CS61A Lab 4: Data Abstraction

Week 4, 2012

Today we get to explore the ideas of DATA ABSTRACTION!

Exercise 1: Data Derping

Try typing these into python, and think about the results:

>>> x = (4, 5)
>>> x[0]
>>> x[1]
>>> x[2]
>>> y = ('hello', 'goodbye')
>>> z = (x, y)
>>> z[1]
>>> (z[1])[0]
>>> z[1][0]
>>> z[1][1]

Exercise 2: Data Herp Derping

Predict the result of each of these before you try it:

>>> z[0][1]
>>> (8, 3)[0]
>>> z[0]
>>> 3[0]

Exercise 3: Abstracting Rational Numbers

Enter these definitions into Python:

def make_rat(num, den):
    return (num, den)

def num(rat):
    return rat[0]

def den(rat):
    return rat[1]

def mul_rat(a, b):
    new_num = num(a) * num(b)
    new_den = den(a) * den(b)
    return make_rat(new_num, new_den)

def str_rat(x):  #from lecture notes
       """Return a string 'n/d' for numerator n and denominator d."""
       return '{0}/{1}'.format(num(x), den(x))

Now try this, be sure to predict the results first!

>>> str_rat(make_rat(2, 3))
>>> str_rat(mul_rat(make_rat(2, 3), make_rat(1, 4)))

Exercise 4: div_rat

Define a procedure div_rat to divide two rational numbers in the same style as mul_rat above

Exercise 5: Segments

Consider the problem of representing line segments in a plane. Each segment is represented as a pair of points: a starting point and an ending point. Define a constructor make-segment and selectors start-segment and end-segment that define the representation of segments in terms of points. Furthermore, a point can be represented as a pair of numbers: the x coordinate and the y coordinate. Accordingly, specify a constructor make-point and selectors x-point and y-point that define this representation. Finally, using your selectors and constructors, define a procedure midpoint-segment that takes a line segment as argument and returns its midpoint (the point whose coordinates are the average of the coordinates of the endpoints)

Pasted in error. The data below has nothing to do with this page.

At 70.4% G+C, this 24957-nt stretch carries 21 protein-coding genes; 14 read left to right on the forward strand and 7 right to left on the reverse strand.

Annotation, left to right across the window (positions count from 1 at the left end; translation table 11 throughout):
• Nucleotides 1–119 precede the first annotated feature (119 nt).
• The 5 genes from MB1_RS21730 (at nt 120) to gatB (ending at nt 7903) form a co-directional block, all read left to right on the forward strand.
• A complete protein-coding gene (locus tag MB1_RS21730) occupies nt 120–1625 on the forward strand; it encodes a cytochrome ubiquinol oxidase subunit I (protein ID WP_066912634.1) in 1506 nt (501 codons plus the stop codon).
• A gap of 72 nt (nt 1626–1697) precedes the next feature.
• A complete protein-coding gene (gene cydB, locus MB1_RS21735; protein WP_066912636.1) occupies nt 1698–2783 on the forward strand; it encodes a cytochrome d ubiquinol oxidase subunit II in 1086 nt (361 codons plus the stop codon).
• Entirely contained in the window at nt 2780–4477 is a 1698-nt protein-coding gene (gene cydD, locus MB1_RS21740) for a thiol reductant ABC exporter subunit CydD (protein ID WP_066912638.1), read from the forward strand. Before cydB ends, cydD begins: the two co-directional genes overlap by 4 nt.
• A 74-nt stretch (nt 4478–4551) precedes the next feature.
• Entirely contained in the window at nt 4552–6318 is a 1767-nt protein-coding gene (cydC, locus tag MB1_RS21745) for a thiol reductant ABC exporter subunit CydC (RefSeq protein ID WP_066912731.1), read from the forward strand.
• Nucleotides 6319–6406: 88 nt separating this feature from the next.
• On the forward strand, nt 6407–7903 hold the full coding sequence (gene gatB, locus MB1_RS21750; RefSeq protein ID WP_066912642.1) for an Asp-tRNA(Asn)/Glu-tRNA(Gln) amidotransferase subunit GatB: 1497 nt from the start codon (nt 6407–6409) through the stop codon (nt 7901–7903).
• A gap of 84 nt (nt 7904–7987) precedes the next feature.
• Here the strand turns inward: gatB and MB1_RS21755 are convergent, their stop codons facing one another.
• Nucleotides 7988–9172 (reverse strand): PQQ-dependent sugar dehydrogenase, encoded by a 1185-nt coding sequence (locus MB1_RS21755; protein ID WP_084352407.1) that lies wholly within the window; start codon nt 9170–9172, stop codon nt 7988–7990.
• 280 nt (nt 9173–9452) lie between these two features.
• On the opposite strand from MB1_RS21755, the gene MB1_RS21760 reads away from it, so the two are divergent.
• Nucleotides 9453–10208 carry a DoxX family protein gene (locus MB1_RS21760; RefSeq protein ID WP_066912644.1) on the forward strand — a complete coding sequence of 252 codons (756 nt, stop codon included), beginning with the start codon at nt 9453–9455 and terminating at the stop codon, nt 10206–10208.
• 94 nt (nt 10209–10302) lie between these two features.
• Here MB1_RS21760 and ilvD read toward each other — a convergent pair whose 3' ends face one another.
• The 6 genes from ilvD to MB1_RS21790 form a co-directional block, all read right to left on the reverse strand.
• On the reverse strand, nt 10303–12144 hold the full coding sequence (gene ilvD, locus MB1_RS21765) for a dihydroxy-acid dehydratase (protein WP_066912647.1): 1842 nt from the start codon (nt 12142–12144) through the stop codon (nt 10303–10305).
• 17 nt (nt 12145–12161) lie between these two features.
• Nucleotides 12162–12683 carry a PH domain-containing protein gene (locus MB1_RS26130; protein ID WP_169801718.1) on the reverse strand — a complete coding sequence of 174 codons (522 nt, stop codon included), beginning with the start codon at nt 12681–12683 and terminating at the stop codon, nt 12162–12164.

Exercise 6: Functional Pairs

Type this into Python

def make_pair(x, y):
       """Return a function that behaves like a pair."""
       def dispatch(m):
           if m == 0:
               return x
           elif m == 1:
               return y
       return dispatch

The above is a functional representation of pairs. The big idea here is something called message passing. Notice that when we call make_pair, what we actually get back is a procedure, specifically the dispatch procedure. That dispatch procedure can then be called with an argument, and based on the argument, it returns the correct part of the pair. You can think of the argument to the dispatch procedure as a message, that the procedure takes and dispatches to the right task, hence the idea of message passing. Study this representation carefully, and understand the alternatives it brings, message passing will come back bigger and better later.

Modify the make_pair procedure above to accept a pair message, so that you can return the original pair as a tuple. Also add some error checking to catch cases when we call a dispatch function with a bad message. Use an assert statement to raise an error if a message is not recognized.

>>> p = make_pair(2, 3)

>>> p(0)
>>> 2

>>> p(1)
>>> 3

>>> p('pair')
>>> (2, 3)

>>> p(3)
Traceback (most recent call last):
 File "", line 1, in 
AssertionError: Message not recognized

Exercise 7: Abstracting Rectangles

Implement a representation for rectangles in a plane. (Hint: You may want to make use of your procedures from exercise 5). Then, in terms of your constructors and selectors, create procedures that compute the perimeter and the area of a given rectangle.

You are now a professional Data Abstracter! :D